Grazing topics have been on my mind lately.
For me, of course, that's typical but it's also because I've been seeing the effects of drought on the land as I travel around.
On one of my sometimes-regular drives there's a native meadow that appears only to get hayed, although I'm not certain it ever was this year. It looks pretty good after we've had a little rain. The forages have greened up and I can see a lot of bluestems and a few forbs mixed throughout.
Just across the road, and in fact up and down the highway on either side, most of the pastures have very short and weak-looking grass and a covering of mostly broomweed. Although it's green right now and covered in yellow flowers, I fail to see the beauty in it.
To me, a few broomweed plants can be pretty. A pasture full of them isn't.
That's because when I see pastures in such bad condition that nature can only manage to cover them with broomweed I know how much damage has been done to the better-quality grasses; how much their root systems have been compromised, how the bacteria and fungi that live around their roots are dramatically reduced in the soil and how the organic matter in the soil will decrease.
In turn, I know how much all these things will hurt the solar cycle, meaning the ability of the land to capture sunlight and turn it into forage and nutrients. I also know how they have damaged the water cycle by reducing organic matter, which is the soil's primary method of storing water and nutrients. Walt Davis does a masterful job of writing about these things in his upcoming November column in Beef Producer.
Ultimately, these things are the fault of the land manager. All the great graziers I know understand this and will tell you when things go badly: "That was my fault."
At one time I would have said these degraded pastures are "overgrazed," a term which is often used incorrectly and much misunderstood.
Typically when people say a place is overgrazed, they are really saying it was overstocked. They mean the grazing manager put too many animals on the land
In truth, the word overgrazing really describes the effects of bad management on the plants themselves. In fact, overgrazing is best thought of on an individual-plant basis. I first learned this when I began interviewing Holistic Management practitioners and studying the work of Allan Savory.
Under this better definition, overgrazing means a plant is grazed off and then grazed off again before it has fully recovered. After grazing, especially a grazing that takes off more than about 50% of the leaves from a mature plant, grass regrows by drawing heavily on the carbohydrates stored in its crowns. Root growth is stopped or sometimes roots are abandoned during this recovery process. The plant needs to get enough leaves back up to collect sunlight and restart its photosynthetic factory and recharge those carbohydrates and fully re-enter the growth process again.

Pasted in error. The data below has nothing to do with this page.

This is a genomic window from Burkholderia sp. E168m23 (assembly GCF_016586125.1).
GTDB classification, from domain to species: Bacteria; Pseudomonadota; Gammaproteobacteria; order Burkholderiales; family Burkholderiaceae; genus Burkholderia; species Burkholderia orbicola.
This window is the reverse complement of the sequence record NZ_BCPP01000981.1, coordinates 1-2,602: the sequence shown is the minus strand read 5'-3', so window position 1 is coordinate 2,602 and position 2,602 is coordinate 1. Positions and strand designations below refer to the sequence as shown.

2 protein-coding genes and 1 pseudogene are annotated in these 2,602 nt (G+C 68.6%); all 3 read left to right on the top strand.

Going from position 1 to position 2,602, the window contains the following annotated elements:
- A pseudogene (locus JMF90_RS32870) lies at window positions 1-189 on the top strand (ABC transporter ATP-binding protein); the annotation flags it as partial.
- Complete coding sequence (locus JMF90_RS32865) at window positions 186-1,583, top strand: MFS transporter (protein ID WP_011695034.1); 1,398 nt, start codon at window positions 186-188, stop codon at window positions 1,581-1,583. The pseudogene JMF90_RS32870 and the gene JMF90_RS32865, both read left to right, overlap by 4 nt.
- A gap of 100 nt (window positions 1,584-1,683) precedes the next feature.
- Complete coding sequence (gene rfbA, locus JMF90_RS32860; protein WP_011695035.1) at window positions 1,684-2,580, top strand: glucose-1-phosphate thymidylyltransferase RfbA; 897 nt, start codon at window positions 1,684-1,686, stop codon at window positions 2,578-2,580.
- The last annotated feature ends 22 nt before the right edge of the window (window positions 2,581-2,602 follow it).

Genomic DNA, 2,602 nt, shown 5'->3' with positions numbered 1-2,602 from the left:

If a manager allows it to be bitten off again before those things have happened, the plant is severely weakened and becomes smaller in root mass and productive capacity. If this happens repeatedly it really opens the way for plants of lesser value to come in, things like broomweed, ragweed and threeawn.
So essentially, overgrazing is a function of time and exposure.
There are two or three ways in which land managers typically overgraze their forage plants with livestock.
One is continuous grazing. In that scenario some plants are constantly overgrazed and never get any recovery times. For reasons known only to the livestock and the plants, some are ignored and not grazed at all, leading to undergrazing and a plant that often gets sick and dies from the center outward.
In a drought, most folks don't destock soon enough or deeply enough and this is compounded in continuous grazing situations because hope-blindness sets in; the manager hopes it will rain and save him and hopes he has more grass than he really does. Living on hope, he simply doesn't see how bad things are until they are worse than bad.
As part of this process the land is overstocked and the rebiting of plants spreads to nearly every plant in the pasture.
Another cause of overgrazing is overstocking and/or over-rotating stock. Typically those behaviors are related, but the result upon the forage is that livestock are put back into a pasture or paddock before the forage is recovered and the plants get rebitten and weakened.
Put simply, overstocking is a matter of putting too much consumption demand on land that can't support it. Land can grow a certain amount of forage at various rainfall levels. Cattle consume a relatively set amount of forage every day, depending on body weight and if it is available to them.
Overstocking was one of the mistakes people made back in the early 1980s when Allan Savory and Stan Parsons apparently told them they would be able to double their stocking rates by improving their land management. It was true but it doesn't happen the day you build the fences and change management. It takes time.
So folks often would put too many animals on the land. Then they typically grazed severely, which means they grazed off too much forage and so the plants needed more time to recover. But there wasn't enough forage improvement yet to support the extra animals and before the plants in any given paddock had time to recover, the manager opened the gate and back came the grazing animals to bite off the fresh growth.
That is true overgrazing.